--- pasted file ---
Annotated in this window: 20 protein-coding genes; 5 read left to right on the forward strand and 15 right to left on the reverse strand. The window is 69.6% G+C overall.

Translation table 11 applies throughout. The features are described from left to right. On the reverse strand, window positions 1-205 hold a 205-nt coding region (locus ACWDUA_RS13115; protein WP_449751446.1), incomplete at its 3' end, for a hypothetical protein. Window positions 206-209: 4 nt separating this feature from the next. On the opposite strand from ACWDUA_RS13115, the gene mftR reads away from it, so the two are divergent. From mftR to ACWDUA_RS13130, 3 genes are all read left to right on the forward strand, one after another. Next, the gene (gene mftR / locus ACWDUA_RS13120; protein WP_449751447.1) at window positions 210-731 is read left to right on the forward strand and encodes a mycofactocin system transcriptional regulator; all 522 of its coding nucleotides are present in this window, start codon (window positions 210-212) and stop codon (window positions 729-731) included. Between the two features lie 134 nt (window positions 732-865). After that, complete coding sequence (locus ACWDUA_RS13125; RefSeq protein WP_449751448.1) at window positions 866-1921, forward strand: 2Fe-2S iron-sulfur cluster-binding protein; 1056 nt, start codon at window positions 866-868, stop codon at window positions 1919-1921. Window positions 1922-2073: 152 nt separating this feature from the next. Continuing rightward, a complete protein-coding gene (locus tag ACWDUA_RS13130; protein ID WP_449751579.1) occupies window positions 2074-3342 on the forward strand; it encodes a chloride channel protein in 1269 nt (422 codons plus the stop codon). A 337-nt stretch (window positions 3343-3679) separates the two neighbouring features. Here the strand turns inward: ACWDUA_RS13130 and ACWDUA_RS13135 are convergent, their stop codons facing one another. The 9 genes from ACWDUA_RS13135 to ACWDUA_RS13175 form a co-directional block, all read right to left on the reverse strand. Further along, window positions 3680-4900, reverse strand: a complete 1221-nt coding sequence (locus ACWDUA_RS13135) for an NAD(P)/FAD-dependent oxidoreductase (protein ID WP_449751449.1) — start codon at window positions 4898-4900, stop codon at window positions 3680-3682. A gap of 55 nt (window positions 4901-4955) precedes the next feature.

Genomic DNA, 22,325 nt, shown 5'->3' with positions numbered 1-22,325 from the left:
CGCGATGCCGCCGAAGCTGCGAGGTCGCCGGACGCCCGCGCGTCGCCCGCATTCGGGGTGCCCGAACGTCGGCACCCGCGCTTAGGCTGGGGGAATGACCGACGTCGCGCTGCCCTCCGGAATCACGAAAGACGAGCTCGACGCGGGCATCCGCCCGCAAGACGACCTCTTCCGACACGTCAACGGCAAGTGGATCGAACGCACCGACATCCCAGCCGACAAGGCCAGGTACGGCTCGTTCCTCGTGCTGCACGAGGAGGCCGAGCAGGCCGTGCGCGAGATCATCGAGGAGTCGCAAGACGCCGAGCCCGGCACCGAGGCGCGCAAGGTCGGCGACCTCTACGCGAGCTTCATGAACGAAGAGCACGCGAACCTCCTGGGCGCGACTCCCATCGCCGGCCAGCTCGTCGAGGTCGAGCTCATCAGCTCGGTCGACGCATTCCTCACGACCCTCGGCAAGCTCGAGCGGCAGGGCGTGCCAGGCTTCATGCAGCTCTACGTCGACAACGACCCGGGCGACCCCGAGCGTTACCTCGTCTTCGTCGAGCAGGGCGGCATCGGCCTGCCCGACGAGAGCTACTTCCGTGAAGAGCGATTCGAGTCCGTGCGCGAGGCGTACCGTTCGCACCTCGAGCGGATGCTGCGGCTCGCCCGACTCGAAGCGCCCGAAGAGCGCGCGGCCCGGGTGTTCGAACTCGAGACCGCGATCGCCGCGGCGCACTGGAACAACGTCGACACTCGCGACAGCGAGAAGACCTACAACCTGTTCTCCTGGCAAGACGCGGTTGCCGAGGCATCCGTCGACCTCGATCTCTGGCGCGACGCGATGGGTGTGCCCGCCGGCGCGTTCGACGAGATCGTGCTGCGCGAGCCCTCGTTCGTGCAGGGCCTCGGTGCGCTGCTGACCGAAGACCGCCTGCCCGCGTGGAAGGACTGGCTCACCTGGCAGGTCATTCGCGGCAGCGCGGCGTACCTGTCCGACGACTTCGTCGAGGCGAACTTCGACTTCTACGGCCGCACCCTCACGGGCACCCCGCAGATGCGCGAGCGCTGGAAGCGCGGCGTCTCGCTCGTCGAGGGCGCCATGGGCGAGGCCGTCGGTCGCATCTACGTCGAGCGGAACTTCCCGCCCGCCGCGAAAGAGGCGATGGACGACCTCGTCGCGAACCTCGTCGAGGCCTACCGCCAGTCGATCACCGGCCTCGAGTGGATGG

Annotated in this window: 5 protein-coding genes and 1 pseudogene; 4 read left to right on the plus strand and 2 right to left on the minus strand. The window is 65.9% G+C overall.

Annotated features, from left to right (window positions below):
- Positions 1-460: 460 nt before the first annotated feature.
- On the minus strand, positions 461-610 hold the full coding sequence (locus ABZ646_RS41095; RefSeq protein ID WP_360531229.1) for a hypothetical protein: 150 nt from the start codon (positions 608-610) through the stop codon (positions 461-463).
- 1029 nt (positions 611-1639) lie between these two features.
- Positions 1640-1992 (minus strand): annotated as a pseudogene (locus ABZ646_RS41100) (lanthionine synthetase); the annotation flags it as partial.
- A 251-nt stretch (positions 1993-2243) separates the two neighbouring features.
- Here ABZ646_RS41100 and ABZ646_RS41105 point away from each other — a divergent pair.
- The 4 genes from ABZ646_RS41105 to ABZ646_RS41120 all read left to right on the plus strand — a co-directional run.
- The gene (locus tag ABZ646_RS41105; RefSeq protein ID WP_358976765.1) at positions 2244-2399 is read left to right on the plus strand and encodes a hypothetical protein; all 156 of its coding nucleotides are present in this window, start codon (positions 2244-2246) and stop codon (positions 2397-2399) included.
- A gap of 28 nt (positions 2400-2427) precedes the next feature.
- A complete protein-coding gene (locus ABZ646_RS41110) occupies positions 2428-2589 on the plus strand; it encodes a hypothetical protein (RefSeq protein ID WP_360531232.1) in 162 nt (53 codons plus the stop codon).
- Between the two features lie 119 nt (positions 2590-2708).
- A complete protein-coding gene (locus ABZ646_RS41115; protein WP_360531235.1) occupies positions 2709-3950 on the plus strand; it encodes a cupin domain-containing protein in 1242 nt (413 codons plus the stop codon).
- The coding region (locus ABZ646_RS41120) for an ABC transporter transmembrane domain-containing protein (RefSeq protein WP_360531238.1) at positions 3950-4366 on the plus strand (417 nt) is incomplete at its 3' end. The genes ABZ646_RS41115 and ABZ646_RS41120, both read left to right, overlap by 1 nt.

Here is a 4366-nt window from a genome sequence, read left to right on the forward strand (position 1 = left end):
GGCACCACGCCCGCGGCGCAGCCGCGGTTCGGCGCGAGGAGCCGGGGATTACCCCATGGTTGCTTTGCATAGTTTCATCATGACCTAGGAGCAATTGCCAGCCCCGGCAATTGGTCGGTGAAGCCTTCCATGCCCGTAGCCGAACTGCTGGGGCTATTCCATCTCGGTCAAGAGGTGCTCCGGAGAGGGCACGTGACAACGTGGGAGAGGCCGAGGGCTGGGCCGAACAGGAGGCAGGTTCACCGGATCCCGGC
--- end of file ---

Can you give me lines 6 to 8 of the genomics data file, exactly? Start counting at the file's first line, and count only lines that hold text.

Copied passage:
Annotated features, from left to right (window positions below):
- Positions 1-460: 460 nt before the first annotated feature.
- On the minus strand, positions 461-610 hold the full coding sequence (locus ABZ646_RS41095; RefSeq protein ID WP_360531229.1) for a hypothetical protein: 150 nt from the start codon (positions 608-610) through the stop codon (positions 461-463).